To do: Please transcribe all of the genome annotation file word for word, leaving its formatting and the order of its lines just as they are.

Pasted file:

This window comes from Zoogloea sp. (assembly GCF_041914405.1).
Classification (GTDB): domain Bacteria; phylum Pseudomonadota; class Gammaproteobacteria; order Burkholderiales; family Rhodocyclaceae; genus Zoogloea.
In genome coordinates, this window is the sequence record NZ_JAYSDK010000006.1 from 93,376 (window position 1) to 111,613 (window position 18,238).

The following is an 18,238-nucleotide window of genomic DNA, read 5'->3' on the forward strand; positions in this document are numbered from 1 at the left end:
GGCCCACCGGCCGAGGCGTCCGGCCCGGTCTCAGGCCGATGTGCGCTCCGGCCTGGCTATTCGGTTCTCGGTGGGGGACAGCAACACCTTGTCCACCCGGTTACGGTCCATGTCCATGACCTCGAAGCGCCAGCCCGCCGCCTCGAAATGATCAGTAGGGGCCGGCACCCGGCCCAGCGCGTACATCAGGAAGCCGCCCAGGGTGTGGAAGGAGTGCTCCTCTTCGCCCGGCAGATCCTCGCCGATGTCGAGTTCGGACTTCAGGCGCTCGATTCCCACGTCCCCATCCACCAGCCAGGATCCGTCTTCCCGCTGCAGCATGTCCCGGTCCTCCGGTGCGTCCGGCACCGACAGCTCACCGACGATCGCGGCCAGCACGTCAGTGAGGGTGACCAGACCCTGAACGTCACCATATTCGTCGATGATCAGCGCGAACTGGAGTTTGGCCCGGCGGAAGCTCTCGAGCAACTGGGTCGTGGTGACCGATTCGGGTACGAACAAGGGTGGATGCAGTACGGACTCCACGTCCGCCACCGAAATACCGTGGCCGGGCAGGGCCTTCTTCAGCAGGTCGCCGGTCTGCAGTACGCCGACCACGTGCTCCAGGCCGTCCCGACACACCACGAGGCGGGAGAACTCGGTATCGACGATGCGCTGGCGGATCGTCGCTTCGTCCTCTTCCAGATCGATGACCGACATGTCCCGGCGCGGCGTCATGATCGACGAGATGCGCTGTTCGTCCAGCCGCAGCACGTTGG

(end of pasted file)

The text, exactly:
This window comes from Zoogloea sp. (assembly GCF_041914405.1).
Classification (GTDB): domain Bacteria; phylum Pseudomonadota; class Gammaproteobacteria; order Burkholderiales; family Rhodocyclaceae; genus Zoogloea.
In genome coordinates, this window is the sequence record NZ_JAYSDK010000006.1 from 93,376 (window position 1) to 111,613 (window position 18,238).

The following is an 18,238-nucleotide window of genomic DNA, read 5'->3' on the forward strand; positions in this document are numbered from 1 at the left end:
GGCCCACCGGCCGAGGCGTCCGGCCCGGTCTCAGGCCGATGTGCGCTCCGGCCTGGCTATTCGGTTCTCGGTGGGGGACAGCAACACCTTGTCCACCCGGTTACGGTCCATGTCCATGACCTCGAAGCGCCAGCCCGCCGCCTCGAAATGATCAGTAGGGGCCGGCACCCGGCCCAGCGCGTACATCAGGAAGCCGCCCAGGGTGTGGAAGGAGTGCTCCTCTTCGCCCGGCAGATCCTCGCCGATGTCGAGTTCGGACTTCAGGCGCTCGATTCCCACGTCCCCATCCACCAGCCAGGATCCGTCTTCCCGCTGCAGCATGTCCCGGTCCTCCGGTGCGTCCGGCACCGACAGCTCACCGACGATCGCGGCCAGCACGTCAGTGAGGGTGACCAGACCCTGAACGTCACCATATTCGTCGATGATCAGCGCGAACTGGAGTTTGGCCCGGCGGAAGCTCTCGAGCAACTGGGTCGTGGTGACCGATTCGGGTACGAACAAGGGTGGATGCAGTACGGACTCCACGTCCGCCACCGAAATACCGTGGCCGGGCAGGGCCTTCTTCAGCAGGTCGCCGGTCTGCAGTACGCCGACCACGTGCTCCAGGCCGTCCCGACACACCACGAGGCGGGAGAACTCGGTATCGACGATGCGCTGGCGGATCGTCGCTTCGTCCTCTTCCAGATCGATGACCGACATGTCCCGGCGCGGCGTCATGATCGACGAGATGCGCTGTTCGTCCAGCCGCAGCACGTTGG